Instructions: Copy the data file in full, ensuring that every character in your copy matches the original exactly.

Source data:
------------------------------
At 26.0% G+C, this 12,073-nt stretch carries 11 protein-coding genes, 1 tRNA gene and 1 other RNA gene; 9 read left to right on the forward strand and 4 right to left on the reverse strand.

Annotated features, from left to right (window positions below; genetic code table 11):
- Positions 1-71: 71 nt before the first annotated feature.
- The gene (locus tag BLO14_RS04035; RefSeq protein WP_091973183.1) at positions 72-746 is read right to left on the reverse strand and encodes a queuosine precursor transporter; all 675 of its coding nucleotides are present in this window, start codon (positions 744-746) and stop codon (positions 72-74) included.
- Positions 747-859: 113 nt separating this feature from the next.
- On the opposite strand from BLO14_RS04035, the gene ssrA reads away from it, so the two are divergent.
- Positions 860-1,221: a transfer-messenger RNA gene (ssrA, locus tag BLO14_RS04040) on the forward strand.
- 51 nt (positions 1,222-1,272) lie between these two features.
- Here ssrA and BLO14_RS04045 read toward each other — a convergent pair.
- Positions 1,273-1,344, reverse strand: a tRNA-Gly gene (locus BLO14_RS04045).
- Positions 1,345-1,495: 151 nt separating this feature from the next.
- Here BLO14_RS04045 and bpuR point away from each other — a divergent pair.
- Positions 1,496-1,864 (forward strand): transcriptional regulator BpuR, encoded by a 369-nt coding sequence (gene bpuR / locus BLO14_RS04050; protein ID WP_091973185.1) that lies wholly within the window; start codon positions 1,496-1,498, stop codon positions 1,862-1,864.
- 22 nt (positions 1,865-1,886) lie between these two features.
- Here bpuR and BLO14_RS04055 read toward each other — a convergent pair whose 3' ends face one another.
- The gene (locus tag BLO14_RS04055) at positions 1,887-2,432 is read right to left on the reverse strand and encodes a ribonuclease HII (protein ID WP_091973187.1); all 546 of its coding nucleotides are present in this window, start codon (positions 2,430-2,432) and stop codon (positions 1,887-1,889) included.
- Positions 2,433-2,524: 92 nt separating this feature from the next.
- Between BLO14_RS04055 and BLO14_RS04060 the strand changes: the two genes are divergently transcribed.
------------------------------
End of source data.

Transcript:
At 26.0% G+C, this 12,073-nt stretch carries 11 protein-coding genes, 1 tRNA gene and 1 other RNA gene; 9 read left to right on the forward strand and 4 right to left on the reverse strand.

Annotated features, from left to right (window positions below; genetic code table 11):
- Positions 1-71: 71 nt before the first annotated feature.
- The gene (locus tag BLO14_RS04035; RefSeq protein WP_091973183.1) at positions 72-746 is read right to left on the reverse strand and encodes a queuosine precursor transporter; all 675 of its coding nucleotides are present in this window, start codon (positions 744-746) and stop codon (positions 72-74) included.
- Positions 747-859: 113 nt separating this feature from the next.
- On the opposite strand from BLO14_RS04035, the gene ssrA reads away from it, so the two are divergent.
- Positions 860-1,221: a transfer-messenger RNA gene (ssrA, locus tag BLO14_RS04040) on the forward strand.
- 51 nt (positions 1,222-1,272) lie between these two features.
- Here ssrA and BLO14_RS04045 read toward each other — a convergent pair.
- Positions 1,273-1,344, reverse strand: a tRNA-Gly gene (locus BLO14_RS04045).
- Positions 1,345-1,495: 151 nt separating this feature from the next.
- Here BLO14_RS04045 and bpuR point away from each other — a divergent pair.
- Positions 1,496-1,864 (forward strand): transcriptional regulator BpuR, encoded by a 369-nt coding sequence (gene bpuR / locus BLO14_RS04050; protein ID WP_091973185.1) that lies wholly within the window; start codon positions 1,496-1,498, stop codon positions 1,862-1,864.
- 22 nt (positions 1,865-1,886) lie between these two features.
- Here bpuR and BLO14_RS04055 read toward each other — a convergent pair whose 3' ends face one another.
- The gene (locus tag BLO14_RS04055) at positions 1,887-2,432 is read right to left on the reverse strand and encodes a ribonuclease HII (protein ID WP_091973187.1); all 546 of its coding nucleotides are present in this window, start codon (positions 2,430-2,432) and stop codon (positions 1,887-1,889) included.
- Positions 2,433-2,524: 92 nt separating this feature from the next.
- Between BLO14_RS04055 and BLO14_RS04060 the strand changes: the two genes are divergently transcribed.